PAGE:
Arizona’s Child Homelessness Echoes National Increase

Posted By Mike Padgett

Jan. 14, 2012

TEMPE, Ariz. – Bright futures rarely shine on homeless children in Arizona.

The young runaways fleeing family anger and short tempers hear their own double-time footsteps. Echoing in their ears are their parents’ impatient words clouded with the stress of work, debts, alcohol or drugs.

Do your homework, say their sad-eyed parents, so you can get that diploma. Get a job with a pension. Start a 401k. Don’t end up like us.

Or like the brother or sister who slashed their wrists in desperation over a home foreclosure or failing college classes, sparking a family reunion in the emergency room.

Family troubles are a major factor in child homelessness, says Dr. Randal Christensen, who for the past decade has headed a medical team in the Crews ‘n Healthmobile program providing medical care to homeless youth in metro Phoenix.

Dr. Randal Christensen proposes to expand his program that provides medical care to homeless children and youth in metro Phoenix. Copyright © photo by Mike Padgett

Christensen says a new national report showing a dramatic increase in child homelessness in America mirrors his medical team’s work. The national report says 1 in 45 children are homeless in a year. That, according to the national report, translates into “more than 30,000 children each week, and more than 4,400 each day” nationwide.

Yet, in the face of increasing numbers of homeless youth, there are hopeful signs. More than 20 formerly homeless youth treated by Christensen’s medical team are studying nursing or respiratory therapy.

Another former patient is nearing graduation with a degree in computer science. Christensen describes him as “scary smart now, talking about computer mathematics things I couldn’t even begin to understand.”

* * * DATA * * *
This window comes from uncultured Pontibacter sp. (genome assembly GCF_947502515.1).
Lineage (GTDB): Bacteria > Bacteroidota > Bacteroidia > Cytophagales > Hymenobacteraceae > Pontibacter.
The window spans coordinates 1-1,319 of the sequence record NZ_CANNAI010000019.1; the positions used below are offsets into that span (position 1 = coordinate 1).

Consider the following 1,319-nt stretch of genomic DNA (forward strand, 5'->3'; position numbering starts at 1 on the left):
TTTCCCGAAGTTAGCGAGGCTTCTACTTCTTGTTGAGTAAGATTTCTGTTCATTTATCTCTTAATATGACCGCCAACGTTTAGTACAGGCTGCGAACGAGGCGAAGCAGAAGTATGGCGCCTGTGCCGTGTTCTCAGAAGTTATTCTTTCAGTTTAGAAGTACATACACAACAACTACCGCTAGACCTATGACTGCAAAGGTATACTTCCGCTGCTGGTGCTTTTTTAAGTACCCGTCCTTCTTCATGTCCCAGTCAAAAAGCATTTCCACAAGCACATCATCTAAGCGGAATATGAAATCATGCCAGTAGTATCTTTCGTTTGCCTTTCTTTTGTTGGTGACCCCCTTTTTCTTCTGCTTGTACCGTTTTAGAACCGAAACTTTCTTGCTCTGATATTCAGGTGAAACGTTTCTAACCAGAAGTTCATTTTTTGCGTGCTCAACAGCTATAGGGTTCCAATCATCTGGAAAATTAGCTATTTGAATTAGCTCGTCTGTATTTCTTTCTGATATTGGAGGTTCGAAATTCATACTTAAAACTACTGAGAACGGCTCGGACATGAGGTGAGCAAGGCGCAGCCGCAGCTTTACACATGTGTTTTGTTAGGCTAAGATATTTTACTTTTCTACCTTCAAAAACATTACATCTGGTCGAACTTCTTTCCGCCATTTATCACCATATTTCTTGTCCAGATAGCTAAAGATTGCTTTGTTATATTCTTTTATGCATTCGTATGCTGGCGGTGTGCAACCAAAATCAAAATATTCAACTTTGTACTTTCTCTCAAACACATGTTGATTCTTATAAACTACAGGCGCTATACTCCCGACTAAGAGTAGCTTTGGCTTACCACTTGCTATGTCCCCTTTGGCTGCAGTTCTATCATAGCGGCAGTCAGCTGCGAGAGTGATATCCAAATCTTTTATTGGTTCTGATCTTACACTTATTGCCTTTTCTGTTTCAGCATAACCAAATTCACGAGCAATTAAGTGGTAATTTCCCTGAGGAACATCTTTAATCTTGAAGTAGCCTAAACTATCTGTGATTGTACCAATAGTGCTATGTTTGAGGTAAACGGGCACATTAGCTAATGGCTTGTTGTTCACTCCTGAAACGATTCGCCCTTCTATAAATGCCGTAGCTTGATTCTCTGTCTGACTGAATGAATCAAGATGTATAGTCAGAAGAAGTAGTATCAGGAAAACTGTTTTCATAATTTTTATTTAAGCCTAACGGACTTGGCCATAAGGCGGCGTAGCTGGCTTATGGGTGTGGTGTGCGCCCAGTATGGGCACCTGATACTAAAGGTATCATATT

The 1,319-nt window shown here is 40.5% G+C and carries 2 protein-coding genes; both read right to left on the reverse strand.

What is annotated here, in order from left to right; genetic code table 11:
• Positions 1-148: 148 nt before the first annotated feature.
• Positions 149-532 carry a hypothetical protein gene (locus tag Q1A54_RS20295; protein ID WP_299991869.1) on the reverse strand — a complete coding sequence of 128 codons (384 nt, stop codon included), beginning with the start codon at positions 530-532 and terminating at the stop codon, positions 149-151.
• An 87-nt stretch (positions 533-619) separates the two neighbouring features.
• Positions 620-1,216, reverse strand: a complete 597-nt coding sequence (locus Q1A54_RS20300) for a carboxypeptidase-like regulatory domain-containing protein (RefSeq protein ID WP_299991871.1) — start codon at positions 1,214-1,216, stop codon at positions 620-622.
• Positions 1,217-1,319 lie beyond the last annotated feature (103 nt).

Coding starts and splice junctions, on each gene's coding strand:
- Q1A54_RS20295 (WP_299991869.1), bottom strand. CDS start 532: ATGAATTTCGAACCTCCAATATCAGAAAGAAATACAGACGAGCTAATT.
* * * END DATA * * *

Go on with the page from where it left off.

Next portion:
Christensen believes many more success stories are waiting to blossom among homeless youth. They walk the same streets as university students and business moguls, but the futures of the homeless are worlds away. Unless they find the door leading to another chance.

“Most of these kids don’t want to be on the streets,” Christensen says. “Most of these kids have to have some sort of help before they can lead those productive lives. Then they can be very productive, taxpaying citizens.”

Christensen is familiar with the new national report, America’s Youngest Outcasts 2010, released Dec. 13 by The National Center on Family Homelessness. The 124-page report, which updates the Center’s earlier study, says 1.6 million children in America are homeless annually.

“This represents an increase of 38 percent during the years impacted by the economic recession (2007 to 2010),” says the new report.

Best, Worst States

Of the 50 states, the National Center ranks Vermont in first place for programs designed to reduce child homelessness. The others in the Top 10 are Minnesota, Nebraska, North Dakota, Maine, New Hampshire, New Jersey, Massachusetts, Montana and Iowa.

The bottom ranked states are Georgia, Florida, Nevada, Louisiana, New Mexico, California, Arizona, Arkansas, Mississippi and Alabama.

“The recession has been a manmade disaster for vulnerable children,” Ellen L. Bassuk, MD, president and founder of the National Center and associate professor of psychiatry of Harvard Medical School, said in the report. “There are more homeless children today than after the natural disasters of Hurricanes Katrina and Rita, which caused historic levels of homelessness in 2006.”

More Foreclosures Projected

The waves of home foreclosures are cited as a key factor in homelessness today in America. And that mortgage problem may be far from over. A story about Wall Street in the January-February 2012 issue of Money magazine suggests more home foreclosures are imminent. And with foreclosures come family displacement, which officials say can lead to homelessness.

The story about Wall Street quotes Laurie Goodman, a respected housing analyst and senior managing director at Amherst Securities, as saying more home foreclosures are expected. She is quoted as saying in addition to the 2.5 million homes that have been foreclosed upon in the current recession, “another 4.5 million mortgage holders have given up paying and are likely to lose their homes….”

The story says home prices are projected to fall a few more percentage points over the next 12 to 18 months. If this scenario occurs, declining home prices can trigger more foreclosures, and the economic forces create more stress on families living on the financial edge.

Many Causes of Homelessness

Christensen says foreclosures are only one falling domino contributing to homelessness. Other causes include joblessness, learning disabilities, insufficient education, and dysfunctional families torn by mental health issues involving a parent, the child, or both.

Despite their efforts to find and keep good jobs, Christensen said, some families become so financially strapped, they are one major car repair or medical emergency away from homelessness.

Since late 2000, Christensen has headed a medical team that offers medical services to homeless children in metro Phoenix.